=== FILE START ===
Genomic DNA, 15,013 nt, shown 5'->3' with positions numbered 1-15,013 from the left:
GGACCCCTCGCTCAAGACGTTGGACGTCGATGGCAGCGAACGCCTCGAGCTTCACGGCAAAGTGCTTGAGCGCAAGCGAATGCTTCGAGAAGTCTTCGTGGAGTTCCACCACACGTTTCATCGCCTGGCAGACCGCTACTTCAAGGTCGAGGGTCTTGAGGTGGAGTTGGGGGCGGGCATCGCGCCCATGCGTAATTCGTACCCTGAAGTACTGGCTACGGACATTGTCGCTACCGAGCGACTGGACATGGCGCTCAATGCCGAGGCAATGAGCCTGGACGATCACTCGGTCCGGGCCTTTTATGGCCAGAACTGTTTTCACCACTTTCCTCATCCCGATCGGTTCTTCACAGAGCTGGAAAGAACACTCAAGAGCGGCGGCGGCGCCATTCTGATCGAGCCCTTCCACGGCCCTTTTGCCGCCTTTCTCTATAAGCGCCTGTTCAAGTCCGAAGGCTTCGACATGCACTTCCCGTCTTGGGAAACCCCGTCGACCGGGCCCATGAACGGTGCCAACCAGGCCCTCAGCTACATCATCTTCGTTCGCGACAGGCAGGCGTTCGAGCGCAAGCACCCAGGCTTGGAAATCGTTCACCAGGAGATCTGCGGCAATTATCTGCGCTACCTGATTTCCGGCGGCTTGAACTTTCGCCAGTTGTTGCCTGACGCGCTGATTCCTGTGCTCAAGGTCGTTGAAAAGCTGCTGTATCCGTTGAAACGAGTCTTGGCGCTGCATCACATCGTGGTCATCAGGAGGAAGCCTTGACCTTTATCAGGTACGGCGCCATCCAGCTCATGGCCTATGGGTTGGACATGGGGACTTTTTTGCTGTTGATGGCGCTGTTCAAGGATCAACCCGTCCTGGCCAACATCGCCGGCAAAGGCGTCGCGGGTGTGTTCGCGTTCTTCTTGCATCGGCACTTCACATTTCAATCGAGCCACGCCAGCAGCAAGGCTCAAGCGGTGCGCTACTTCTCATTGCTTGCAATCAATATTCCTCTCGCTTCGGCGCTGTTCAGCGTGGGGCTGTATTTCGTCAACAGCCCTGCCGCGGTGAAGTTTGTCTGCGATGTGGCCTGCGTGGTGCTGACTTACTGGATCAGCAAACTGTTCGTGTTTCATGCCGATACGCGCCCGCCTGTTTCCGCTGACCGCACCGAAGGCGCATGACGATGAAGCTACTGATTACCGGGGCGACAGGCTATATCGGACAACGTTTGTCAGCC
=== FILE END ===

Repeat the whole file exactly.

Genomic DNA, 15,013 nt, shown 5'->3' with positions numbered 1-15,013 from the left:
GGACCCCTCGCTCAAGACGTTGGACGTCGATGGCAGCGAACGCCTCGAGCTTCACGGCAAAGTGCTTGAGCGCAAGCGAATGCTTCGAGAAGTCTTCGTGGAGTTCCACCACACGTTTCATCGCCTGGCAGACCGCTACTTCAAGGTCGAGGGTCTTGAGGTGGAGTTGGGGGCGGGCATCGCGCCCATGCGTAATTCGTACCCTGAAGTACTGGCTACGGACATTGTCGCTACCGAGCGACTGGACATGGCGCTCAATGCCGAGGCAATGAGCCTGGACGATCACTCGGTCCGGGCCTTTTATGGCCAGAACTGTTTTCACCACTTTCCTCATCCCGATCGGTTCTTCACAGAGCTGGAAAGAACACTCAAGAGCGGCGGCGGCGCCATTCTGATCGAGCCCTTCCACGGCCCTTTTGCCGCCTTTCTCTATAAGCGCCTGTTCAAGTCCGAAGGCTTCGACATGCACTTCCCGTCTTGGGAAACCCCGTCGACCGGGCCCATGAACGGTGCCAACCAGGCCCTCAGCTACATCATCTTCGTTCGCGACAGGCAGGCGTTCGAGCGCAAGCACCCAGGCTTGGAAATCGTTCACCAGGAGATCTGCGGCAATTATCTGCGCTACCTGATTTCCGGCGGCTTGAACTTTCGCCAGTTGTTGCCTGACGCGCTGATTCCTGTGCTCAAGGTCGTTGAAAAGCTGCTGTATCCGTTGAAACGAGTCTTGGCGCTGCATCACATCGTGGTCATCAGGAGGAAGCCTTGACCTTTATCAGGTACGGCGCCATCCAGCTCATGGCCTATGGGTTGGACATGGGGACTTTTTTGCTGTTGATGGCGCTGTTCAAGGATCAACCCGTCCTGGCCAACATCGCCGGCAAAGGCGTCGCGGGTGTGTTCGCGTTCTTCTTGCATCGGCACTTCACATTTCAATCGAGCCACGCCAGCAGCAAGGCTCAAGCGGTGCGCTACTTCTCATTGCTTGCAATCAATATTCCTCTCGCTTCGGCGCTGTTCAGCGTGGGGCTGTATTTCGTCAACAGCCCTGCCGCGGTGAAGTTTGTCTGCGATGTGGCCTGCGTGGTGCTGACTTACTGGATCAGCAAACTGTTCGTGTTTCATGCCGATACGCGCCCGCCTGTTTCCGCTGACCGCACCGAAGGCGCATGACGATGAAGCTACTGATTACCGGGGCGACAGGCTATATCGGACAACGTTTGTCAGCC